So that is the overall context we face as a country, but what does that all mean for DE?

Right now in DE, we face a budget shortfall of $83 million at a time when we have an increasing need for government services – to educate our young people effectively, to maintain adequate infrastructure, to care for our aging population, to expand our hospitals, to help people suffering from mental illness or drug addiction, to clean up our environment, etc. etc.

Delaware needs more revenue. It goes without saying that nobody wants to pay more taxes, but we need to figure out a fair and sustainable way to pay for necessary services and infrastructure. We can’t keep counting on creative book keeping, casino revenues, and other tricks to balance the budget – and we certainly don’t want to implement a regressive sales tax that would hit poor and working class people harder than anyone.

DE taxesThe fairest way to raise revenue is to increase the taxes of those who can most afford it. In DE, the 1% earn on average $863,734 – and that reflects a 15% increase over the last 6 years – yet they have the same marginal tax rate as people making $60,000 who have seen their income decrease by 1.6%. That does not make sense. Those with concentrated wealth need to pay their fair share.

Recently Rep. John Kowalko and others have proposed raising taxes on the wealthiest Delawareans.  Consider this. People making $60,000 and above now have a marginal tax rate of 6.6%. If we raised the marginal tax rate on people earning over $250,000 by a mere 1%, we would generate $46.7 million in revenue. If we raised taxes on those making $125,000 and above, we would generate $71.7 million. I know that $125,000 a year does  not sound like a lot of money to some people, but consider that the average income in DE is only $46,686.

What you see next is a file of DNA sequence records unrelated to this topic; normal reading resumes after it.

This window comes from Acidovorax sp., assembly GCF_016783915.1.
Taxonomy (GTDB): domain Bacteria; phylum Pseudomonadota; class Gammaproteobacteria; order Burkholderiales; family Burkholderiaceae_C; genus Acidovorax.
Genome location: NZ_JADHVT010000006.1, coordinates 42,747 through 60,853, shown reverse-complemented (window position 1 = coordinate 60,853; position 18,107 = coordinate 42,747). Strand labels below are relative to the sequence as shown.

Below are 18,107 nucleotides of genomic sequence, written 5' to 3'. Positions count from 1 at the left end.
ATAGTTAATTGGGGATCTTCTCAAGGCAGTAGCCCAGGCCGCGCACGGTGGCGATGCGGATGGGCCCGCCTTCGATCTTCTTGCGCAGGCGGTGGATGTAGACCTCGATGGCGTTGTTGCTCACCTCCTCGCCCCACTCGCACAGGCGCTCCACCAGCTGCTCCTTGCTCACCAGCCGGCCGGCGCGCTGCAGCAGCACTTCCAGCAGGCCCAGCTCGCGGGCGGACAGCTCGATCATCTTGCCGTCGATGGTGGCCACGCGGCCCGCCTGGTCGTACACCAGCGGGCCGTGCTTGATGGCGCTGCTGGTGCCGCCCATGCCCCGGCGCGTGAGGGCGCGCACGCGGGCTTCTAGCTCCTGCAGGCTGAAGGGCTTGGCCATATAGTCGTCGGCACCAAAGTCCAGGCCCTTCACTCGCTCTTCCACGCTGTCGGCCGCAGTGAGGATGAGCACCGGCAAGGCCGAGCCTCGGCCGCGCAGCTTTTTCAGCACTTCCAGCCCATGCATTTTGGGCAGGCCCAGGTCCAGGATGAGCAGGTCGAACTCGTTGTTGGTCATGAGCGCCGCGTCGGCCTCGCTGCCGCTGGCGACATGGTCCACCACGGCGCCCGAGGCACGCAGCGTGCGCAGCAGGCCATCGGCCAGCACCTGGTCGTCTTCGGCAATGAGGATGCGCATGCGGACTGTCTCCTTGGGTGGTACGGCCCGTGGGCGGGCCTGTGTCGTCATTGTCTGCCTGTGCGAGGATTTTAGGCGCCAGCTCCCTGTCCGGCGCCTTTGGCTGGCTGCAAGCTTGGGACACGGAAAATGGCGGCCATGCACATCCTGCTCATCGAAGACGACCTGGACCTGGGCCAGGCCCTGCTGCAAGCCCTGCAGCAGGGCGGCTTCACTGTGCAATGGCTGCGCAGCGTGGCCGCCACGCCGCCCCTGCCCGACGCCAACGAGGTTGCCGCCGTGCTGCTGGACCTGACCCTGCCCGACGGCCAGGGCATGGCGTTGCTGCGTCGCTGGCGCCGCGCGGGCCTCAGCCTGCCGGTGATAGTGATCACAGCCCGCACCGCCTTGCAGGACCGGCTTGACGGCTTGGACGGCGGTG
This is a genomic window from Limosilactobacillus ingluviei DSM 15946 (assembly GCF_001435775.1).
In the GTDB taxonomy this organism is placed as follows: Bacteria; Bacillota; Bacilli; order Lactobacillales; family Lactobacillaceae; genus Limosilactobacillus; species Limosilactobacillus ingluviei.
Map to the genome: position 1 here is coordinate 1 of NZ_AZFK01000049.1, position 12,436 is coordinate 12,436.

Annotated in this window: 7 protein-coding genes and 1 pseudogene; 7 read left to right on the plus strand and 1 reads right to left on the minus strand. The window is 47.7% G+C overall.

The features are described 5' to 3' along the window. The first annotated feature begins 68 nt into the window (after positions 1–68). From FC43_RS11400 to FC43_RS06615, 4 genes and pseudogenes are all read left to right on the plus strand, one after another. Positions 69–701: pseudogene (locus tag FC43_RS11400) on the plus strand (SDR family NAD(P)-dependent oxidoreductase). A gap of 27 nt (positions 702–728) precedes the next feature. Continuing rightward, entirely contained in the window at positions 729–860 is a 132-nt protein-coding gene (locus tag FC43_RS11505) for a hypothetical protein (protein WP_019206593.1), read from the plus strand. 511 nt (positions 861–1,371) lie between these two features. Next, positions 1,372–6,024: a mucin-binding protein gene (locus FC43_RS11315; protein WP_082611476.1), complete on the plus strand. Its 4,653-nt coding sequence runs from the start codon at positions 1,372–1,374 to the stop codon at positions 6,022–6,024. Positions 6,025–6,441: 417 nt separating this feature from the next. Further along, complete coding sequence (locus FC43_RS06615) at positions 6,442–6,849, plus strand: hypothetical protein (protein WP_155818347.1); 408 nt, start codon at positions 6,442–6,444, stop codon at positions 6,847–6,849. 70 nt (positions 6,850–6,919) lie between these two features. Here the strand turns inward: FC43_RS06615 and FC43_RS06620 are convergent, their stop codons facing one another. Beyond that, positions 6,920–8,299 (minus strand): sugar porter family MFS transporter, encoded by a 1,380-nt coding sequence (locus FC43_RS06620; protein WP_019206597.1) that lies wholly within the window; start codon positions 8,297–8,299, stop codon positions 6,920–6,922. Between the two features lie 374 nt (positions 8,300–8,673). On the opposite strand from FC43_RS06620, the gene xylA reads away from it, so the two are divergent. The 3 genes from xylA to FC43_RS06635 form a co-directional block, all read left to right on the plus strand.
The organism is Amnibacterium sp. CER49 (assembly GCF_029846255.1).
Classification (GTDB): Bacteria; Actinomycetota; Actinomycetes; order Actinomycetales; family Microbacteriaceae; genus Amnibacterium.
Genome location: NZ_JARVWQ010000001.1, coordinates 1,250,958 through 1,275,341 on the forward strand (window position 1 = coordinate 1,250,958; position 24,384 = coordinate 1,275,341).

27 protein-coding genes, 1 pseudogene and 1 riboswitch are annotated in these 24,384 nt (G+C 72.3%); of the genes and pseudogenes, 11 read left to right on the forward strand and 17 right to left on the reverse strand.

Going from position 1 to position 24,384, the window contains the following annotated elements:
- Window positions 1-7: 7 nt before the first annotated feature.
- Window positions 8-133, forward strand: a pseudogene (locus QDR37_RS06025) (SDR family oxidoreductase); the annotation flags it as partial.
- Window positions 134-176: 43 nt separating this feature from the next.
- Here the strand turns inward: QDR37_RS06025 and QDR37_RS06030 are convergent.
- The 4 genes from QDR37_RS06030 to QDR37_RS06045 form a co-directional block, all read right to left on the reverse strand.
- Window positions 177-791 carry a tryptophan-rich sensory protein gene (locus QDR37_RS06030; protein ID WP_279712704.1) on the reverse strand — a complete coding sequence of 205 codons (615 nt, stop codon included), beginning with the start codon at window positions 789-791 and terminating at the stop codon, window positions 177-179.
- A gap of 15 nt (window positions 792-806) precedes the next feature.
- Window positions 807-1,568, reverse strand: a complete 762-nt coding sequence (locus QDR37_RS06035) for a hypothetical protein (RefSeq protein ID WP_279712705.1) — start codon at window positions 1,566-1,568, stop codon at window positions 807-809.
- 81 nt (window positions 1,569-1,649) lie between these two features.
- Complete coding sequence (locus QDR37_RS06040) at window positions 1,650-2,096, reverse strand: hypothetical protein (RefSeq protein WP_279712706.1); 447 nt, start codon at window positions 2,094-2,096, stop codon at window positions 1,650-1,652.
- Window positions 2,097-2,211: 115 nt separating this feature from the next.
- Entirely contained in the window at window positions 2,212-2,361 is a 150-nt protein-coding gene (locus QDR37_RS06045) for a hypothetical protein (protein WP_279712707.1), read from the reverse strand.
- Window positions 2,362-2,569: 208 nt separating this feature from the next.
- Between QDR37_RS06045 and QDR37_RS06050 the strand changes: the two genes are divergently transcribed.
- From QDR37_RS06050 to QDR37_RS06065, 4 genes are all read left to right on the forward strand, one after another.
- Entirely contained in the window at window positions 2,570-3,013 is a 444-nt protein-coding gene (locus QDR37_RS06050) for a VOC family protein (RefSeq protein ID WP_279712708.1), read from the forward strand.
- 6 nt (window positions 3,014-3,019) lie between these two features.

Before concluding, I also want to briefly mention another really important tax change we should make that would help rebuild the middle class, and that is to make the EITC refundable. Right now, DE is one of only 4 states [Maine, OH, VA], in which the EITC is not fully refundable. Making it refundable would be a great companion bill to raising marginal tax rates.

In conclusion, if we need more money in the budget, which we do, the fairest way is to increase taxes on concentrated wealth, including that accumulated by Delaware’s highest earners. That makes the most sense fiscally but it also makes the most sense if we want to protect democratic self-government. From the founding, we have had a system of government in this country that puts constraints on concentrated political power – with the separation of powers, checks and balances, and federalism. The challenge for us now is to also put constraints on large concentrations of economic power and step one is creating a fair, and progressive system of taxation in DE and the United States. Thank you.